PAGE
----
Summer here in London sometimes catches out visitors to the city. As usual, the city received its sudden hot snap—10 degrees centigrade above the normal summer average—for a week or so, and all normal life fell apart, the rail lines melted and the lack of rain at Wimbledon bankrupted the city’s umbrella salespeople. Melting in my non-air-conditioned house, I was setting about turning off all distractions to complete a draft of a long-format report, wrapping up some of the early thoughts I’d shared here previously on the "dynamic supply chain" and how it is being driven by compressed processes and creating converged organizations.
Last winter, I spoke at the Gilbane conference in Boston (where in defense of London’s tourists, I forgot to take any gloves and froze my fingers to the bone), and I recall a question discussed about ownership of customer experience as organizations go through processes of transformation. It’s a topic that continues to do the rounds, and in part, this cyclical discussion remains one that is difficult to settle when it is only seen through the prism of customer experience.
The critical thing here is that customer experience, such as it is being typically defined, is, at a bare minimum, referencing marketing, perhaps sales and occasionally some form of customer service. It’s due to this that the debate is often mistakenly centered upon to what extent a chief marketing officer (CMO) might exert their control across this entire estate. As fun as arguments about the role of the CMO might be, they amount to a zero-sum game when you consider the much larger, complex and ultimately high-stakes game that is playing out behind that "spear tip" of customer experience.
As I mentioned in the previous discussion here about the dynamic supply chain, it is only as strong as its weakest link, and those links that are often neglected are those which are far less visible—euphemistically referred to as "back office," as if having a signed, chained-off "Do not enter; noisy, oily machines beyond this point" disclaimer. Yet, if we really want to get to the crux of the sort of organizational transformation that needs to occur to turn the early experiments with customer experience into something that is really holistic, then our blinkered over-fascination with the shiny front-end stuff—and, with it, the CMO confab—has to end.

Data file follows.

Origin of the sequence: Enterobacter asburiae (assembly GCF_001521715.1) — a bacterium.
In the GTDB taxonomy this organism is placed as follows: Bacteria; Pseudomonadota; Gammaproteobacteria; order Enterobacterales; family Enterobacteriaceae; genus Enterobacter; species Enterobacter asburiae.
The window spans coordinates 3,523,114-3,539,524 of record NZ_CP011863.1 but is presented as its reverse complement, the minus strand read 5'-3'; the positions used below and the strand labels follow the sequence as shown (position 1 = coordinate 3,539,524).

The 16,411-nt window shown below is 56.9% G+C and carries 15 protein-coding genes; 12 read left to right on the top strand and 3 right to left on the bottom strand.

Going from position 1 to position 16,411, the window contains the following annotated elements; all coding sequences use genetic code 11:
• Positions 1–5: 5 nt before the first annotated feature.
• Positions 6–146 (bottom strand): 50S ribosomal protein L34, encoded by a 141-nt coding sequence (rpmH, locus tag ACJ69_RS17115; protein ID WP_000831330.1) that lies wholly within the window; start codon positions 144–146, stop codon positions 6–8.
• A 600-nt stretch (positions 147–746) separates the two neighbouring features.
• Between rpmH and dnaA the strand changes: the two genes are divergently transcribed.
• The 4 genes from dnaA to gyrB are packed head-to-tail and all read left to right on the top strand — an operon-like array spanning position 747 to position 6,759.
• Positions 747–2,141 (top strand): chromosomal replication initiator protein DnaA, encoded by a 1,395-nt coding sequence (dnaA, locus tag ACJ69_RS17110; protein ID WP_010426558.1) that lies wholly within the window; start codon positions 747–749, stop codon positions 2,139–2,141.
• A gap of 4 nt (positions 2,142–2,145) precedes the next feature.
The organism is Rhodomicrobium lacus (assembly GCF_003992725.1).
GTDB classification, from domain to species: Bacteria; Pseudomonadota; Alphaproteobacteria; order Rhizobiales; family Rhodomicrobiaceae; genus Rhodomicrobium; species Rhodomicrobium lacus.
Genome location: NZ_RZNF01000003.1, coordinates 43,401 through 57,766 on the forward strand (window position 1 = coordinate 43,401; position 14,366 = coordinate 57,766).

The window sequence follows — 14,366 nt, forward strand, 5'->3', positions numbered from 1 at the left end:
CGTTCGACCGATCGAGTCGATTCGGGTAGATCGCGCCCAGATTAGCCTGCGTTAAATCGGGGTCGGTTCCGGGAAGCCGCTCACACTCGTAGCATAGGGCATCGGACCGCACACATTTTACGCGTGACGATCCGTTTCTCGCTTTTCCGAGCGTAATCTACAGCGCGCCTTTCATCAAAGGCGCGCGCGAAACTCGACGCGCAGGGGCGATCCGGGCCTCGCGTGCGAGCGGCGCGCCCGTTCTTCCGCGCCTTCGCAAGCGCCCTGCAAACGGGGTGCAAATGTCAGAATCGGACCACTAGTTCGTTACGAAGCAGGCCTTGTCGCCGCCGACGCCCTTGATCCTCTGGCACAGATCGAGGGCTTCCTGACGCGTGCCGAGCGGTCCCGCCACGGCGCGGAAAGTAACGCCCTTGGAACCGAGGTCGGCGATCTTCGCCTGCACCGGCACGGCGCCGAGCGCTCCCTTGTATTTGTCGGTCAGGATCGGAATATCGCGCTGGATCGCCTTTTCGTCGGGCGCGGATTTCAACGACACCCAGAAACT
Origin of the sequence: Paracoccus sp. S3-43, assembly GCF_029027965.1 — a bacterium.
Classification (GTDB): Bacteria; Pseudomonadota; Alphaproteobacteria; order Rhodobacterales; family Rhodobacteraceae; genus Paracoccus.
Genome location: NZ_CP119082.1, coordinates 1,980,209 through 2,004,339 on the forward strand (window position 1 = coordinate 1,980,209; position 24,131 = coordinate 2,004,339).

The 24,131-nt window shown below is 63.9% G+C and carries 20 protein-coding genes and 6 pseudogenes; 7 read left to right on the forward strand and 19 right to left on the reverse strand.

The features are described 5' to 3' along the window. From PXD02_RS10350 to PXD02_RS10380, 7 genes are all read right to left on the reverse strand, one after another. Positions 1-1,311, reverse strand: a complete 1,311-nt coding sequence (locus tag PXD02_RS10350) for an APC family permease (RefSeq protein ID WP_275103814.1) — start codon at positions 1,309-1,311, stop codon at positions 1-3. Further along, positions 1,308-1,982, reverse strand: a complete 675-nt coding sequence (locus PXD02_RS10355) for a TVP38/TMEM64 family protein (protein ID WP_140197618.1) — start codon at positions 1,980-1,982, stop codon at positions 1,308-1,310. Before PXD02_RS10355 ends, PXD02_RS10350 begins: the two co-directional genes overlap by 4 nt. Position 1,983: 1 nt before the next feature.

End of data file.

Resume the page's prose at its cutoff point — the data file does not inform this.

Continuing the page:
What is emerging with a focus on the entire customer life cycle—which the dynamic supply chain underpins—is that when its entire extend is unraveled, it is a decent representation of the working estate of many organizations. It’s not the realm of a single line-of-business control; it’s actually the entire business laid bare. Discussions about the culture to support business transformation are important, but by seeing this as some sort of C-level reshuffle, this obscures that the culture has to be driven from the person who ultimately retains the responsibility to direct the organization: the chief executive officer.
Matt Mullen is a senior analyst of social business for 451 Research, where some of his primary areas of focus are digital marketing and social media technology. Follow him on Twitter @MattMullenUK.